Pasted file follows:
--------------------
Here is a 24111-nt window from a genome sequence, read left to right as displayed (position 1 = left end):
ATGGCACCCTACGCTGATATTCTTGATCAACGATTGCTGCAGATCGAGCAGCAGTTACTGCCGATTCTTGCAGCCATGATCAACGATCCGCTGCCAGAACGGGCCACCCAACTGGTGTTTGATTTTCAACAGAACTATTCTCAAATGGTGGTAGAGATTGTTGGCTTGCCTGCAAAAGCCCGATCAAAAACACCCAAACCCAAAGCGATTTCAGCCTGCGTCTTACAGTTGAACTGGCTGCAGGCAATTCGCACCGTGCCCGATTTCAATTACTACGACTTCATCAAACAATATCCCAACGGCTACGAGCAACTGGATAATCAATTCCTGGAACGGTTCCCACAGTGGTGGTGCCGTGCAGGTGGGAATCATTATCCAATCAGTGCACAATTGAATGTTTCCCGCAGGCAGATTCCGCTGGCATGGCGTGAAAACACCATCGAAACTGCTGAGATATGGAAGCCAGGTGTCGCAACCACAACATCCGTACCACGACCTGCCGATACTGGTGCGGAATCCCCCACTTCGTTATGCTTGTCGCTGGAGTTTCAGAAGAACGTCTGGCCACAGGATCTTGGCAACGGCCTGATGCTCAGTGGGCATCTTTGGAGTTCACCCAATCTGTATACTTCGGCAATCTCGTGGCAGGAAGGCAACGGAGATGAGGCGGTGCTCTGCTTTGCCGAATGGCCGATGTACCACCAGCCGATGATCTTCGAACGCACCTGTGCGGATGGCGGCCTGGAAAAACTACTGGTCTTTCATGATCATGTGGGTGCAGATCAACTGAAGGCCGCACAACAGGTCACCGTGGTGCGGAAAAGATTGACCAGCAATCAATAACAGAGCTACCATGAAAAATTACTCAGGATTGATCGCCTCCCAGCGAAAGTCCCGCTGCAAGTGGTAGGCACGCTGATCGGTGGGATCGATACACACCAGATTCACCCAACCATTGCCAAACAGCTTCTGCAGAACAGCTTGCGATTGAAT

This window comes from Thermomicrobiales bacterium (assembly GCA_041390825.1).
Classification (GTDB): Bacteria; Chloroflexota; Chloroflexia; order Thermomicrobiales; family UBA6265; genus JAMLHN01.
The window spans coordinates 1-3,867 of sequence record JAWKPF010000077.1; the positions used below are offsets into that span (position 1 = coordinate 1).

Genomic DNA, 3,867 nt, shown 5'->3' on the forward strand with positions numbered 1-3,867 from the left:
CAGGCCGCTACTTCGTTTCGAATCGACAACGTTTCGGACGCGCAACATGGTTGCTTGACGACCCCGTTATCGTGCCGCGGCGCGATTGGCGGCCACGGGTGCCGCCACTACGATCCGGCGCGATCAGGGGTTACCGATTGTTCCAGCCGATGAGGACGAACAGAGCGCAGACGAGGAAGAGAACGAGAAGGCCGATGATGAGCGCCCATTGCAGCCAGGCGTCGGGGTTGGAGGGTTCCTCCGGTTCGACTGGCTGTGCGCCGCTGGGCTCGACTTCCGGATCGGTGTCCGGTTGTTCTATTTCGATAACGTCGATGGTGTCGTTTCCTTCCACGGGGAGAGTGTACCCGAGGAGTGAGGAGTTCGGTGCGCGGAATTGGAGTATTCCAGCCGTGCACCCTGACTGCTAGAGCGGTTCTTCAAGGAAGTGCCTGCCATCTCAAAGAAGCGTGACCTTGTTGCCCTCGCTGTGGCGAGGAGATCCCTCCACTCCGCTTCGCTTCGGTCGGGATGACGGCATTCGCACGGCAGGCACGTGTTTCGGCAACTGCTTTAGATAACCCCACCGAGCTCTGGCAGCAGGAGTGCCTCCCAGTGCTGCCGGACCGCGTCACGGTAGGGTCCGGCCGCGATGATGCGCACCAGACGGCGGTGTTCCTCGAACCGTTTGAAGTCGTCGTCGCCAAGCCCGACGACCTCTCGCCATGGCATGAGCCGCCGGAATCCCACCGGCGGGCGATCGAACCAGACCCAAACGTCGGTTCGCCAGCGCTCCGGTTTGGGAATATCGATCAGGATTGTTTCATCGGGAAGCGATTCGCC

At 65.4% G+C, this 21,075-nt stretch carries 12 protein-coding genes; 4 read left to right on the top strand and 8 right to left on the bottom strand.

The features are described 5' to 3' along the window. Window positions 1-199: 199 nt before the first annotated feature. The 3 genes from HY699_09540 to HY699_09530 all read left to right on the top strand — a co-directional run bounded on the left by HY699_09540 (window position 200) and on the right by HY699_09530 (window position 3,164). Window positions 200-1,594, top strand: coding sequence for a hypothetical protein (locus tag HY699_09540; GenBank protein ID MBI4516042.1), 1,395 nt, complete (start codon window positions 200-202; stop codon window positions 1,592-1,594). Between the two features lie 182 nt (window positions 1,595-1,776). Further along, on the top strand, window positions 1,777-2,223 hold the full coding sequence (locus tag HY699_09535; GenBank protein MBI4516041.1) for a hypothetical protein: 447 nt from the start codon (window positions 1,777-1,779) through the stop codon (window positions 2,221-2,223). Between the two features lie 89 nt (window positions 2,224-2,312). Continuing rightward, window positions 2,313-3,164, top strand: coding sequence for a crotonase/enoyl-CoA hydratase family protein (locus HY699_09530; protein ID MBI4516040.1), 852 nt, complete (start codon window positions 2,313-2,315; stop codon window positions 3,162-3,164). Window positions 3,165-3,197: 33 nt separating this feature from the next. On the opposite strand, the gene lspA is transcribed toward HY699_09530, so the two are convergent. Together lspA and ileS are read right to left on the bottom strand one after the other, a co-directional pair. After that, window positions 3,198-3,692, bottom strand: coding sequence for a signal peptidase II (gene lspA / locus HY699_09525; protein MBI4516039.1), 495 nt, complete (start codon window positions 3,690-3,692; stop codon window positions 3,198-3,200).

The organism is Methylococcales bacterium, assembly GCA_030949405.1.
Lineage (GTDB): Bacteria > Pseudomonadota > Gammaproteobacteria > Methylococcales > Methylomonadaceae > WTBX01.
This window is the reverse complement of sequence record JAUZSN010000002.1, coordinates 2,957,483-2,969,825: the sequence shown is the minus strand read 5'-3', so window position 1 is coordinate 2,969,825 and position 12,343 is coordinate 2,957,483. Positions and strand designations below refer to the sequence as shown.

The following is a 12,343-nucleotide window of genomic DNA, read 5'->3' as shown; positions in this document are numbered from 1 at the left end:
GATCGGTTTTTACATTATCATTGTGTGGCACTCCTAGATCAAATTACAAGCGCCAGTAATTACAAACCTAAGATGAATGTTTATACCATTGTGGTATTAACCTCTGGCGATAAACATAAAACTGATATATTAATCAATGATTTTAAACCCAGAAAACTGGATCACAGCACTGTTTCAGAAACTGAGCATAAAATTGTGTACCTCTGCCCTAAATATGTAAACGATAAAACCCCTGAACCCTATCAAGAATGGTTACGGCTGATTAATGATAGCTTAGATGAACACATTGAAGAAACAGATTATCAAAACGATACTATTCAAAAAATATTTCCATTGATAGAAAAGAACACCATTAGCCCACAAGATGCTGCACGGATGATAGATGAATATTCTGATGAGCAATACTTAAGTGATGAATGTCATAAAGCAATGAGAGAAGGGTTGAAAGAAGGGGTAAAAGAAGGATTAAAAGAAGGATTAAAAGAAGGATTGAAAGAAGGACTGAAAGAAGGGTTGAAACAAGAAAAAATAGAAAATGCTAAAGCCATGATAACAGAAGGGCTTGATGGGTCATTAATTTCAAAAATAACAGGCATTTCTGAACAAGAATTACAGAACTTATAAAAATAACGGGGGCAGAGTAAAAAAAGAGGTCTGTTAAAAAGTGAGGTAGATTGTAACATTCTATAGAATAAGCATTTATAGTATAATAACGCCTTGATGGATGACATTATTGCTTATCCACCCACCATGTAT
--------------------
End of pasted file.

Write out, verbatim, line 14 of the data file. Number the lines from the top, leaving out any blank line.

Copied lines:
GATCGGTTTTTACATTATCATTGTGTGGCACTCCTAGATCAAATTACAAGCGCCAGTAATTACAAACCTAAGATGAATGTTTATACCATTGTGGTATTAACCTCTGGCGATAAACATAAAACTGATATATTAATCAATGATTTTAAACCCAGAAAACTGGATCACAGCACTGTTTCAGAAACTGAGCATAAAATTGTGTACCTCTGCCCTAAATATGTAAACGATAAAACCCCTGAACCCTATCAAGAATGGTTACGGCTGATTAATGATAGCTTAGATGAACACATTGAAGAAACAGATTATCAAAACGATACTATTCAAAAAATATTTCCATTGATAGAAAAGAACACCATTAGCCCACAAGATGCTGCACGGATGATAGATGAATATTCTGATGAGCAATACTTAAGTGATGAATGTCATAAAGCAATGAGAGAAGGGTTGAAAGAAGGGGTAAAAGAAGGATTAAAAGAAGGATTAAAAGAAGGATTGAAAGAAGGACTGAAAGAAGGGTTGAAACAAGAAAAAATAGAAAATGCTAAAGCCATGATAACAGAAGGGCTTGATGGGTCATTAATTTCAAAAATAACAGGCATTTCTGAACAAGAATTACAGAACTTATAAAAATAACGGGGGCAGAGTAAAAAAAGAGGTCTGTTAAAAAGTGAGGTAGATTGTAACATTCTATAGAATAAGCATTTATAGTATAATAACGCCTTGATGGATGACATTATTGCTTATCCACCCACCATGTAT